This is a guest post from Ryan Brown.
As a developer you use code written by other people all the time. To keep upstream changes from breaking your code, you depend on release numbers. Libraries like bootstrap use git tags to track releases and make them available for download.
This strategy is common enough that GitHub has a handy release page right here to download the zip/tar.gz of the tag you need.
You have the tarball, but are you sure you have the right code? Could the NSA have tampered with it? Could your internet service provider? Could GitHub? That release passes through many hands between the developer’s hard drive and yours.
Well what if we cloned the repo directly? Commits are all hashed, and you can examine the history.
$ git clone --branch v3.3.0 https://github.com/twbs/bootstrap
Unfortunately, this very site can tell you how to alter git history. Someone sneaky could hide a malicious change in the project history. Luckily, git can help. Signed tags use Gnu Privacy Guard to verify that a tag was made by the developers of the project, and that the contents are correct.
$ cd bootstrap $ git tag --verify v3.3.0 error: 16dbdbd7a2c6cfa3be4e5dcc52249e577c02c84a: cannot verify a non-tag object of type commit. error: could not verify the tag 'v3.3.0'
Dang, doesn’t look like bootstrap signs their tags. Let’s try a project that does sign their tags.
$ git clone --branch v1.0.0 https://github.com/hudl/fargo $ git tag --verify v1.0.0 object 5f63bca56a2f0268e5934655279dc8705fae4079 type commit tag v1.0.0 tagger Ryan S. Brown <email@example.com> 1403217530 -0500 Add DNS discovery for Eureka gpg: Signature made Thu 19 Jun 2014 06:41:01 PM EDT using RSA key ID 7907CCDB gpg: Good signature from "Ryan Scott Brown (ryansb) <firstname.lastname@example.org>" gpg: aka "Ryan Scott Brown (ryansb) <email@example.com>"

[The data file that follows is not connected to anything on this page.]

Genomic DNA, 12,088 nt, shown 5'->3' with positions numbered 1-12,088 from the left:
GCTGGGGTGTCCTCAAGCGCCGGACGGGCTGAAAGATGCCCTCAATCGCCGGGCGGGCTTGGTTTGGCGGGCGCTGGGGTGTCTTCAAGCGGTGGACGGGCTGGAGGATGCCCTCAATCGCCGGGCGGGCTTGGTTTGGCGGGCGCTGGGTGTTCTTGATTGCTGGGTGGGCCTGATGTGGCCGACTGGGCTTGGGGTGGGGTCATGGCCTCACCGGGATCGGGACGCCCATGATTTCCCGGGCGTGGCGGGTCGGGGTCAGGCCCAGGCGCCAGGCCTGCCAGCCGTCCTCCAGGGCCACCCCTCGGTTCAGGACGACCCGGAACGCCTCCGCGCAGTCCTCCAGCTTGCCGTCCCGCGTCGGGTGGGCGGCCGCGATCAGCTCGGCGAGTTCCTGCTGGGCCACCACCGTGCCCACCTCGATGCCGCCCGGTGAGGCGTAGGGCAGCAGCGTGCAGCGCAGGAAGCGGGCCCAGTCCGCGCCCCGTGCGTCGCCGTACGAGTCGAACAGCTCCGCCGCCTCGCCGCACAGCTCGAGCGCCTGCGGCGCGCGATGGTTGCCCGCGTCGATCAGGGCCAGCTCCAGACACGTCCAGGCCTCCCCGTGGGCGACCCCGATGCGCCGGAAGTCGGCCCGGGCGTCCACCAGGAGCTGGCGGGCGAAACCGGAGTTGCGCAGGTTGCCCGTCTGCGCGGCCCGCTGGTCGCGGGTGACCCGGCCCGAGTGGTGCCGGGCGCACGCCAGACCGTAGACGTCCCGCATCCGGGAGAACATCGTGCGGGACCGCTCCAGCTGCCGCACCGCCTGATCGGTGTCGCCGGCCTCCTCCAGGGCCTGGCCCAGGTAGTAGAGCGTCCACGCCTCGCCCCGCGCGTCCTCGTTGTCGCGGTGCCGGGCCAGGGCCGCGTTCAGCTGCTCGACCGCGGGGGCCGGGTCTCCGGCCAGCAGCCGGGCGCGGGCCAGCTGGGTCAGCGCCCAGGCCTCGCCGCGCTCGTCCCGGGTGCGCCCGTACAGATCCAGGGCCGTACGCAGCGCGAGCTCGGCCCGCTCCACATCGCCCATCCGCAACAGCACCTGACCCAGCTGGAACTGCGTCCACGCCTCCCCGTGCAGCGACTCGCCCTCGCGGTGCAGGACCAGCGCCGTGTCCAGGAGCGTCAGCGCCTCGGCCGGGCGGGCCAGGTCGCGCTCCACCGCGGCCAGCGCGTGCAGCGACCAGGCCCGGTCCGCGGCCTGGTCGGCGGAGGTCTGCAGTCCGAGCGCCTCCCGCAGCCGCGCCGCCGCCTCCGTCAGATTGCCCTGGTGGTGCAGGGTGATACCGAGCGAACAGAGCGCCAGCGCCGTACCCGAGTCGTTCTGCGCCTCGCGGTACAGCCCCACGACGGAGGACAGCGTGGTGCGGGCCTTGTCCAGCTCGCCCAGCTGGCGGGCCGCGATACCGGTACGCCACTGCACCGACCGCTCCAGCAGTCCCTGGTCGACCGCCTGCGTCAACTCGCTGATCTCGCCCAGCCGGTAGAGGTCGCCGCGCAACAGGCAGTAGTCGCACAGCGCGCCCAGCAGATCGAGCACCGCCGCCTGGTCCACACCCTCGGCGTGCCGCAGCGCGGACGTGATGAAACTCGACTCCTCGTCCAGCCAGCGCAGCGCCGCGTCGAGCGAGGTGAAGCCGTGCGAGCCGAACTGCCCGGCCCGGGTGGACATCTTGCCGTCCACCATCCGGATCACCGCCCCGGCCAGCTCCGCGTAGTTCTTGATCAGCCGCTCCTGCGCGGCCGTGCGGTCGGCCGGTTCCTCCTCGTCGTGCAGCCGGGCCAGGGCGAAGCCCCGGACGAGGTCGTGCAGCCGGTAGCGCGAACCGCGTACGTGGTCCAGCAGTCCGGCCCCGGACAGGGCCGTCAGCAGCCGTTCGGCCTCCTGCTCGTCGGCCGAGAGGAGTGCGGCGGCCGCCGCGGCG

Neat, now you can see the key fingerprint it was signed with, check that the key is valid. The simplest way is to search pgp.mit.edu for the email address and compare the key ID to confirm that it’s signed by the right person. You can’t totally trust this method, as anyone can upload any key, but it’s better (in theory) than downloading unsigned code. It’s best to verify the key through the GPG web of trust, in person, through another secure medium, or a combination of these methods. The more verification you can get, the more you can trust the integrity of the signed tag.
Note: Version 1.7.9 introduced the ability to sign commits as well as tags.
To sign tags on your own project, you’ll need a GPG key of your own. Head over to this tutorial to get set up if you don’t already have a key. If you have multiple keys, you need to configure your signing key.
git config --global user.signingkey firstname.lastname@example.org
Now you can make a release as normal, but with a signed commit.
git tag -s v0.1 -m "the best version yet"
The only difference here is the
-s. Before you upload the tag be sure to check your signature with
git tag --verify v0.1.
If your project has multiple developers there are a few ways to handle signing releases. The project can have a release-signing key with subkeys for each developer, or developers can use their personal key. Both of these work, but document which method you choose. Users need to know what to expect when they check the release signature.
Just signing releases is a great start, but they aren’t any good if your users don’t check them. Make sure to put a note in your
README that you sign releases, and where to find the public key your project uses.